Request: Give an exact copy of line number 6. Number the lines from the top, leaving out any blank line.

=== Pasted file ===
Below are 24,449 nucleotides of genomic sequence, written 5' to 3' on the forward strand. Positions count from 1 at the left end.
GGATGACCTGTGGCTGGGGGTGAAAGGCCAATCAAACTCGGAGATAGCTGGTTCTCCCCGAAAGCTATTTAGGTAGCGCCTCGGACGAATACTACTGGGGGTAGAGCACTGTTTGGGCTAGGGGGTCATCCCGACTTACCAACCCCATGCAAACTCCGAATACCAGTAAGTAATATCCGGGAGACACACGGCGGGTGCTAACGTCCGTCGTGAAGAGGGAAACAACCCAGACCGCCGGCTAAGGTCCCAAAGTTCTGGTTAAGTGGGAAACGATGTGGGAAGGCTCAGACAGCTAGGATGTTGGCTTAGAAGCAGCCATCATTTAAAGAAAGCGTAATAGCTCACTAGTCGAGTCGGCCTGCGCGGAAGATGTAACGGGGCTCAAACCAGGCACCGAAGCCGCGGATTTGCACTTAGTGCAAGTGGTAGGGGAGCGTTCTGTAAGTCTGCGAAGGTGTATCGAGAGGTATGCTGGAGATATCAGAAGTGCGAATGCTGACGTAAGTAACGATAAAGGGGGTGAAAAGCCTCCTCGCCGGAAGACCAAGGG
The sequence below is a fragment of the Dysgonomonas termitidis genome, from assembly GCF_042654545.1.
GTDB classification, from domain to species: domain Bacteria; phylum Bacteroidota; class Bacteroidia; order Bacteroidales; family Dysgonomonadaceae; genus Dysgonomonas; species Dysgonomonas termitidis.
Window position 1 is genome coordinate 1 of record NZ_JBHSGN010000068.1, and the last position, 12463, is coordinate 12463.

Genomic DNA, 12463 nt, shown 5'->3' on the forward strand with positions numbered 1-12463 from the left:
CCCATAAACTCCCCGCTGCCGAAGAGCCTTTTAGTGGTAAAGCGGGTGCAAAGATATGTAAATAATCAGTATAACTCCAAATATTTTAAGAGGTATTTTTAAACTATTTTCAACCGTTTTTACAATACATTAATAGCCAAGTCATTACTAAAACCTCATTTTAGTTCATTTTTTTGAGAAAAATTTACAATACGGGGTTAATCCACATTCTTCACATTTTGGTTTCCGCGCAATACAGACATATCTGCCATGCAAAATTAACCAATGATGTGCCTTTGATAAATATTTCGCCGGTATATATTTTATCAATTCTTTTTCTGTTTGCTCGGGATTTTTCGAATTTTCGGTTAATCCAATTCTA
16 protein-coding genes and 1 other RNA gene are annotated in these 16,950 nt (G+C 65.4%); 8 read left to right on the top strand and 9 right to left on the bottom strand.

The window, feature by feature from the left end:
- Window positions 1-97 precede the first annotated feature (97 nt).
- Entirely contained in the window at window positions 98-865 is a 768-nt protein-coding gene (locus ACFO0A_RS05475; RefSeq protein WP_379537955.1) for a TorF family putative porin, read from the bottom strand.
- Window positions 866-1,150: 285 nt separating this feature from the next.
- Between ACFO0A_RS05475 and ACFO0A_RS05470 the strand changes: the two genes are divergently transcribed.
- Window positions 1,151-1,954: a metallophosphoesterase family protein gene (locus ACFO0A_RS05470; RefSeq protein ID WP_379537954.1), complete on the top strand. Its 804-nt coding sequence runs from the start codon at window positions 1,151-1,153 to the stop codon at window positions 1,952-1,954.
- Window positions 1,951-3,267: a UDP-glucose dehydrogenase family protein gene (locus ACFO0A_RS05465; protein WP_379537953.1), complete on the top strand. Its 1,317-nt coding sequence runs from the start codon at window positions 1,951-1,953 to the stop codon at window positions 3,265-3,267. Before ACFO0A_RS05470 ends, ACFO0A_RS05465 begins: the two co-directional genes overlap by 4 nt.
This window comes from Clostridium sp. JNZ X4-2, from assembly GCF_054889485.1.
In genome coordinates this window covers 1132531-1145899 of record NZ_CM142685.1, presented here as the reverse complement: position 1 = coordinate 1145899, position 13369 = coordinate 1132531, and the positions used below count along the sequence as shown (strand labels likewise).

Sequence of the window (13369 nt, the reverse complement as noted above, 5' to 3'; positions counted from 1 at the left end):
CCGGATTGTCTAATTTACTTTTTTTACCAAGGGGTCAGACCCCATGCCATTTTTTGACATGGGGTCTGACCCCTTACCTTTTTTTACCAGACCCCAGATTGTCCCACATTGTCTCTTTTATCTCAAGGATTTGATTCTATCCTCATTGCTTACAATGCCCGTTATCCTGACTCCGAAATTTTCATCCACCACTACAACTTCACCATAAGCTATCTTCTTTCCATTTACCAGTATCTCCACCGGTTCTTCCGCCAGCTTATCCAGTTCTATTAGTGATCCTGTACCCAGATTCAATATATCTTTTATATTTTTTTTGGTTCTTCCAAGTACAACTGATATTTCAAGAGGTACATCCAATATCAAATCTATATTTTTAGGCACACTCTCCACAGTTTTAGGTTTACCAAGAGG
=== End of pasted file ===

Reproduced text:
Genomic DNA, 12463 nt, shown 5'->3' on the forward strand with positions numbered 1-12463 from the left: